The Full Wiki

More info on Kilifarevo

Kilifarevo: Wikis

Advertisements
  

Note: Many of our articles have direct quotes from sources you can cite, within the Wikipedia article! This article doesn't yet, but we're working on it! See more info or our list of citable articles.

Encyclopedia

From Wikipedia, the free encyclopedia

Kilifarevo
Килифарево
Kilifarevo is located in Bulgaria
Kilifarevo
Location of Kilifarevo
Coordinates: 42°59′N 25°38′E / 42.983°N 25.633°E / 42.983; 25.633
Country  Bulgaria
Provinces
(Oblast)
Veliko Tarnovo
Government
 - Mayor Stefan Harizanov (BSP)
Elevation 303 m (994 ft)
Population (2005-09-13)GR error: 1=Bulgaria
 - Total 2,532
Time zone EET (UTC+2)
 - Summer (DST) EEST (UTC+3)
Postal Code 5050
Area code(s) 06114
License plate BT

Kilifarevo (Bulgarian: Килифарево) is a small town in central northern Bulgaria, administratively part of Veliko Tarnovo municipality, Veliko Tarnovo Province. Previously a village, it was proclaimed a town in 1973.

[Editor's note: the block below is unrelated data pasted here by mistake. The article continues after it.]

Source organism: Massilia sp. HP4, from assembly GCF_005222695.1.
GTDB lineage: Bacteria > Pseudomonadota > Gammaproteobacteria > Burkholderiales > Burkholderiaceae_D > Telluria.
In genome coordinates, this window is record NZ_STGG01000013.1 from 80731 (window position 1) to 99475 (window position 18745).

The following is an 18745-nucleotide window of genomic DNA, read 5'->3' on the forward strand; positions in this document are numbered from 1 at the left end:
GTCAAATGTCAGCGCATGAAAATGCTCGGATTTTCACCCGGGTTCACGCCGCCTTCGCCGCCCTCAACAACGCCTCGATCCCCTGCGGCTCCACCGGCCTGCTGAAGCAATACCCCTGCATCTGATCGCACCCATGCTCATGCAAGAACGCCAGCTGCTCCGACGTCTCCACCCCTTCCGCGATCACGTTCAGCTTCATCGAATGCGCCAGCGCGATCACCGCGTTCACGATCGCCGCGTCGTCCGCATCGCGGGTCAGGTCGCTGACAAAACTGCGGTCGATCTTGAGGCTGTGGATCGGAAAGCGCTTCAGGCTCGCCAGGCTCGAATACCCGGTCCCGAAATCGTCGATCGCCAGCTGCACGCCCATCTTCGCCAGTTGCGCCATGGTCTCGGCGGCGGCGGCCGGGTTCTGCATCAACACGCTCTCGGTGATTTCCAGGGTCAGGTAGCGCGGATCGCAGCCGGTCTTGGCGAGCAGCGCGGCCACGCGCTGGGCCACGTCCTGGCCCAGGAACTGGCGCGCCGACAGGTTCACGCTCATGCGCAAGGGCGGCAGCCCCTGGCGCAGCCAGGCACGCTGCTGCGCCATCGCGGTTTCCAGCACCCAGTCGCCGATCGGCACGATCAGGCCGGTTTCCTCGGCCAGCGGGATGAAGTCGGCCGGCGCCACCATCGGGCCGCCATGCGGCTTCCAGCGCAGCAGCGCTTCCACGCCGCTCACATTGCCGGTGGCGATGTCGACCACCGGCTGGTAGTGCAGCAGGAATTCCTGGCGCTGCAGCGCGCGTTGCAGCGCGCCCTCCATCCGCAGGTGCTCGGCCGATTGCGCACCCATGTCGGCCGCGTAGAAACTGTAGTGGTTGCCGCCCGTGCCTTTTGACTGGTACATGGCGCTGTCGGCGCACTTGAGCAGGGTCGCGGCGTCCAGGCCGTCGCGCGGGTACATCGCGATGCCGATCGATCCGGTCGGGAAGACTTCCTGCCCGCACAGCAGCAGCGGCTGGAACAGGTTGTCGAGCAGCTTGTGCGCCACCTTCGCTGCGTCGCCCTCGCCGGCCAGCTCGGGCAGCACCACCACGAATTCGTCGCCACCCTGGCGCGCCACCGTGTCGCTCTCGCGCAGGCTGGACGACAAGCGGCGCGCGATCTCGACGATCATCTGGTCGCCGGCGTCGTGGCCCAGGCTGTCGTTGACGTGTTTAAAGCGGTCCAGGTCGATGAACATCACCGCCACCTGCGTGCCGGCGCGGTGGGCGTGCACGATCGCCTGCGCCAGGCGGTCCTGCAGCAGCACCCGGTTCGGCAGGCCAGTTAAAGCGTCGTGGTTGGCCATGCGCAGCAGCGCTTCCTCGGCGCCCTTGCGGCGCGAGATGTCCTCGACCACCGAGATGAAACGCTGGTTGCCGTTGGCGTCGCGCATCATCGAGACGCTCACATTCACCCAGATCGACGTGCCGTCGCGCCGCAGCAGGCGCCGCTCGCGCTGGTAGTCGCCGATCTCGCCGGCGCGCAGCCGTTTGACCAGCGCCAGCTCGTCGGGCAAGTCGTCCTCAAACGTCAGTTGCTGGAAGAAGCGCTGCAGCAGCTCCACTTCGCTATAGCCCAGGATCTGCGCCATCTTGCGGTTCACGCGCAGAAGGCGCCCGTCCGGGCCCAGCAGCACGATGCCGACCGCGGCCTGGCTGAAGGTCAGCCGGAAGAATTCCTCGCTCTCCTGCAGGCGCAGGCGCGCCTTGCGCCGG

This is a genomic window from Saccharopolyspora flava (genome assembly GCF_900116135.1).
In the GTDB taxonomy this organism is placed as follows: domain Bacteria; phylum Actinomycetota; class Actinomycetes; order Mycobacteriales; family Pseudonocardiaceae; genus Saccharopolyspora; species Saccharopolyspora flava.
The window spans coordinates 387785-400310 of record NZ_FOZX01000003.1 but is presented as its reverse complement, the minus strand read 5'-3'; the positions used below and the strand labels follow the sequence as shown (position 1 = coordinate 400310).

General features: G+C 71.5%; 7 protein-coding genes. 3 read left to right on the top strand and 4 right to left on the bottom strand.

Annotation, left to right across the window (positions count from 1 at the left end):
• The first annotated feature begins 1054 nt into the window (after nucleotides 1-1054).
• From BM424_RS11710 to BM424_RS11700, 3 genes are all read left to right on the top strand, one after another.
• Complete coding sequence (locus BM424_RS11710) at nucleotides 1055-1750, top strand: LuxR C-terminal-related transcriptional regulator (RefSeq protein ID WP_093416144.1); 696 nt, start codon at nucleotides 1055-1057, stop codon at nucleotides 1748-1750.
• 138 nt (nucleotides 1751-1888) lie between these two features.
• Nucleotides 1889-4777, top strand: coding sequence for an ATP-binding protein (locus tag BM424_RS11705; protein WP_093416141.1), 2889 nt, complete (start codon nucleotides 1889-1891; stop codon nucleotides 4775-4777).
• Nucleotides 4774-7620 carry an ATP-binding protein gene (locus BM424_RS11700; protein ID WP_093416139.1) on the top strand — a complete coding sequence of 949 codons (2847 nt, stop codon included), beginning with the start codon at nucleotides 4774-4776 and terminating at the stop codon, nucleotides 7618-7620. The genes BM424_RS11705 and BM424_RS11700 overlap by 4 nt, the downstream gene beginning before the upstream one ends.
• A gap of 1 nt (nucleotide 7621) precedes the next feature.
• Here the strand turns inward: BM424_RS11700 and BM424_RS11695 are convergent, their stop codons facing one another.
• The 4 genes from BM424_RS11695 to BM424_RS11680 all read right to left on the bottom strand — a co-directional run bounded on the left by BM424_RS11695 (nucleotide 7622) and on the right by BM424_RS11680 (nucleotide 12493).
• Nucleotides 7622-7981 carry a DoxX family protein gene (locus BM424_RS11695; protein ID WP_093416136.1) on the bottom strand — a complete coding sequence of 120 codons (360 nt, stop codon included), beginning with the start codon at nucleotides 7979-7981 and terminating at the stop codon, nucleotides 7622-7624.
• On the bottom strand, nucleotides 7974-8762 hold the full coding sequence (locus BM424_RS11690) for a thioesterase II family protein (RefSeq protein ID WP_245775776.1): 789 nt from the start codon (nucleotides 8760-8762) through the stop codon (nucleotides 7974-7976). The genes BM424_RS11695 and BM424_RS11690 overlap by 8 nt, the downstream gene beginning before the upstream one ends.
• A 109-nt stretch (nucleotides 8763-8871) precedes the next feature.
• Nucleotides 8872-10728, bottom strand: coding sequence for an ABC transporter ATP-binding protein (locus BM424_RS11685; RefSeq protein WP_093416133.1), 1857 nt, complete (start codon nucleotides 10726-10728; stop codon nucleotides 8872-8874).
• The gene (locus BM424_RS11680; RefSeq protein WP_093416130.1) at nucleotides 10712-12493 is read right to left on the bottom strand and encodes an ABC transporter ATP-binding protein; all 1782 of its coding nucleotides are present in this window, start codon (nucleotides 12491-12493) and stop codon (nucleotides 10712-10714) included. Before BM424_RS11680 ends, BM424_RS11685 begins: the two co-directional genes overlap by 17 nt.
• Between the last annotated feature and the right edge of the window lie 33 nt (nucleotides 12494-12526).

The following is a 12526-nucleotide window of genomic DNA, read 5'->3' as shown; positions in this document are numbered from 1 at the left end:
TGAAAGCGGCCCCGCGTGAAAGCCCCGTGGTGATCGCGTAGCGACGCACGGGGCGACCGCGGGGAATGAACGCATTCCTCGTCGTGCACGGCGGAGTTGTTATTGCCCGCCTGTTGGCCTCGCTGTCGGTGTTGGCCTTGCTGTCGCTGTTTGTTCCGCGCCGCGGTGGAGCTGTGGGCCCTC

Ruins and remains are proof ot the presence of civilization in the neighbouring area since the times of the Thracians. A fortress which guarded a pass through the Balkan Mountains existed nearby during the Roman Empire. During the Second Bulgarian Empire and more precisely the rule of Ivan Alexander (1331–1371), Kilifarevo was a centre of literary activity and the site of Theodosius of Tarnovo's school and monastery which actively promoted the spiritual practice of hesychasm.

Upon Bulgaria's conquest by the Ottoman Empire, the monastery was besieged, captured and razed by the invading Ottomans. It was later reconstructed and still exists today. During the Ottoman rule, Kilifarevo was the birthplace of Velcho Atanasov the Glazier, who organized the Velchova zavera (Велчова завера), an unsuccessful uprising against the Ottomans, in 1835.

Kilifarevo has a cultural centre (chitalishte), founded in 1884 and called Napredak ("Progress"), and a museum of local history, which occupies an old house. There are two Eastern Orthodox churches, St Archangel Michael and Dormition of the Mother of God.

References and external links

Gallery

References

Advertisements

Advertisements






Got something to say? Make a comment.
Your name
Your email address
Message